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Could your employees’ use of ChatGPT put you in breach of GDPR?

Following Italy's run-in with OpenAI’s ChatGPT, legal expert Richard Forrest emphasises the necessity for additional scrutiny while using AI tools in a work environment, and practical guidance on doing so safely

Amid the recent news reports regarding ChatGPT, there are major concerns that a considerable proportion of the population lacks adequate knowledge of how generative AI, like ChatGPT, operates. This could potentially result in the unintentional disclosure of confidential information, and therefore a breach of GDPR.

The chatbot's potential in assisting business growth and efficiency has led to a surge in users from multiple sectors. Nonetheless, apprehensions have been raised following instances where employees carelessly submitted confidential corporate information, along with sensitive patient and client data, into the chatbot.

As such, it is important for businesses to adopt effective measures to ensure that employees in all fields, such as healthcare and education, remain compliant.

The urgency for businesses to implement compliance measures comes after a recent investigation by Cyberhaven revealed that sensitive data makes up 11% of what employees copy and paste into ChatGPT. In one instance, the investigation provided details of a medical practitioner who inputted private patient details into the chatbot, the repercussions of which are still unknown.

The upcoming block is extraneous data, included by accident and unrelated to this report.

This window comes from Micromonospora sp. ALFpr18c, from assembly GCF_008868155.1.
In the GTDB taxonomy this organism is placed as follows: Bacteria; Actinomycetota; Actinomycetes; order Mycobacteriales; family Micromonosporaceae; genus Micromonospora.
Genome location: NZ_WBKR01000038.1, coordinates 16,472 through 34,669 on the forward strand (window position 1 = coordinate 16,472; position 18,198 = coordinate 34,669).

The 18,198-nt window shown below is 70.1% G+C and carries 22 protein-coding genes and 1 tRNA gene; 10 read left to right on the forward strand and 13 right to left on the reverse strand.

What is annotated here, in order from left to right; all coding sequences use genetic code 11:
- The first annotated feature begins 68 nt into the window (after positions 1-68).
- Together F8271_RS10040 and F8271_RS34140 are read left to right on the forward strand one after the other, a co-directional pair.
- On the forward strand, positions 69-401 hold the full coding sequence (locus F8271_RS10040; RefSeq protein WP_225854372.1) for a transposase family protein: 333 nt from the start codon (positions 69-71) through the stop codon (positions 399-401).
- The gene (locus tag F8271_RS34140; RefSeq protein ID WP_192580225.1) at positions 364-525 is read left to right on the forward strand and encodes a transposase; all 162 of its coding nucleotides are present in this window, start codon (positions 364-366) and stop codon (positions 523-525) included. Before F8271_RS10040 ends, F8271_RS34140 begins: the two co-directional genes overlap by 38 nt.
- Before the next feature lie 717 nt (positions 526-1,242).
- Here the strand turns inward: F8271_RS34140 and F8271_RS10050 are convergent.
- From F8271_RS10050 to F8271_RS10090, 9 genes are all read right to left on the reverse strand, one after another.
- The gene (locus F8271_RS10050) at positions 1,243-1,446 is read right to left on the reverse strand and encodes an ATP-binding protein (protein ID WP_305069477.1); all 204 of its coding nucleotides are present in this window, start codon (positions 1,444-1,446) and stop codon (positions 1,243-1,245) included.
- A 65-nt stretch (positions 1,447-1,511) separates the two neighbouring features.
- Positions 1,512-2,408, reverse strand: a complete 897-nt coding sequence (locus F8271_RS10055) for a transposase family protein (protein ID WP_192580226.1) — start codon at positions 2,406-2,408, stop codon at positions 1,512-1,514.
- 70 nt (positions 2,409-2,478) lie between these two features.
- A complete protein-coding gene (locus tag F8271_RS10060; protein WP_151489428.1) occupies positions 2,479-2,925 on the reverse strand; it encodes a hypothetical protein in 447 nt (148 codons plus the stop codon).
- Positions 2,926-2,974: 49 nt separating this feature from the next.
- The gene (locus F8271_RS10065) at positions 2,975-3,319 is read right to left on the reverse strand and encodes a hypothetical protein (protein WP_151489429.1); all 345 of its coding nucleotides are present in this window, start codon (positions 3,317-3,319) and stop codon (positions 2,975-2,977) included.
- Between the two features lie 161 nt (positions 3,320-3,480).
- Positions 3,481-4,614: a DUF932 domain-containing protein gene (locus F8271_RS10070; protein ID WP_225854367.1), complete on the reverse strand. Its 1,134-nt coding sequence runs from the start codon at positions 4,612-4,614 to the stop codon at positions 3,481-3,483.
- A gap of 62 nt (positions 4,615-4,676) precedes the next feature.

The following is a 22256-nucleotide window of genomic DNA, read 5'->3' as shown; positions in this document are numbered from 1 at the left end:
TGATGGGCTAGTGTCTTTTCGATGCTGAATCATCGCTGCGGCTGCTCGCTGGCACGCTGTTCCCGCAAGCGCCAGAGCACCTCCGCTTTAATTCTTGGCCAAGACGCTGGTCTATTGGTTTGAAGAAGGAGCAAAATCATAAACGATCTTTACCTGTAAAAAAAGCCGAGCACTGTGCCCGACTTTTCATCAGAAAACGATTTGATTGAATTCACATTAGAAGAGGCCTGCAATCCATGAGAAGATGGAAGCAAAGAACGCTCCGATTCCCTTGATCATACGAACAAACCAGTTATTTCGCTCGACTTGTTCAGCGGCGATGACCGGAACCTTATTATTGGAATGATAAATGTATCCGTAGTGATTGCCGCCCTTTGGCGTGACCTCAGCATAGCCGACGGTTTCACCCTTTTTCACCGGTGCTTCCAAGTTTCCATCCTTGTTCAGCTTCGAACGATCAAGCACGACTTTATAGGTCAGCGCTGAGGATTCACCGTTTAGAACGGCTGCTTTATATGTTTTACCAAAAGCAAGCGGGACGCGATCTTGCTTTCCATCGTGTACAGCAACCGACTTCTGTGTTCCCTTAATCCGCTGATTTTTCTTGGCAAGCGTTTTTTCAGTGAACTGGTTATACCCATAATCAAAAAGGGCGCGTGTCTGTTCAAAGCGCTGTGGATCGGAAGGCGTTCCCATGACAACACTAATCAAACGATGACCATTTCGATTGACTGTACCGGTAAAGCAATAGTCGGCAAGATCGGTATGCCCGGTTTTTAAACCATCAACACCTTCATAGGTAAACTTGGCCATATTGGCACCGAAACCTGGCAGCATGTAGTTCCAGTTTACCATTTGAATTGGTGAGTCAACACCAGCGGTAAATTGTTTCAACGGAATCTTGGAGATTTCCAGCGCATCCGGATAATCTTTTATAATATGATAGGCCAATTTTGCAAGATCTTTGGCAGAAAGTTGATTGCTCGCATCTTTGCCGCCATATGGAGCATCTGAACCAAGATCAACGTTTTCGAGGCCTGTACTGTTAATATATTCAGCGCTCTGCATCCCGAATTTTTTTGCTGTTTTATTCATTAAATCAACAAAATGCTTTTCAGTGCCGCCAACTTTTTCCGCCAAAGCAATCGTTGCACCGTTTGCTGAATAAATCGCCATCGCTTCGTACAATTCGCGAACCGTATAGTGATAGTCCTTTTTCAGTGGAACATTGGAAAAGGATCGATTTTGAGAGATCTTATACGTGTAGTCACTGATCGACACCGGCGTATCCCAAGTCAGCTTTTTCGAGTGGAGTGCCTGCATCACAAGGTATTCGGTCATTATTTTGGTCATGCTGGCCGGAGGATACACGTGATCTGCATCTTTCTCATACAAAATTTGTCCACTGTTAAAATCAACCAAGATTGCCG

This gives rise to grave concerns regarding GDPR compliance and confidentiality.

The primary concern is centred around how large language models (LLMs), such as ChatGPT, use personal data for training, which could then be regurgitated later down the line. For instance, if a medical professional had entered confidential patient information, is there a possibility that ChatGPT could provide this data to another user in case of a query concerning said patient later on?

When it comes to use in a business context, there are similar worries. Businesses employing ChatGPT for administrative purposes may be jeopardising confidentiality agreements with clients, as employees might enter sensitive information into the chatbot. In the same vein, trade secrets, such as codes and business plans, may also be at risk of being compromised if entered into the chatbot, thus putting employees in potential violation of their contractual obligations.

My concerns became more apparent when news broke regarding the Italian data protection regulator’s ban on ChatGPT. Since then, the regulator has said it will lift the ban if ChatGPT complies with new measures. In a recent Yahoo! article, it said that the authority has requested the AI chatbot provide users with “the methods and logic” behind the data processing that goes on for the tool to operate.

What’s more, users and non-users should be given the tools “to request the correction of personal data inaccurately generated by the service or its deletion, if a correction is not possible [and] oppose ‘in a simple and accessible manner’ the processing of their personal data to run its algorithms”.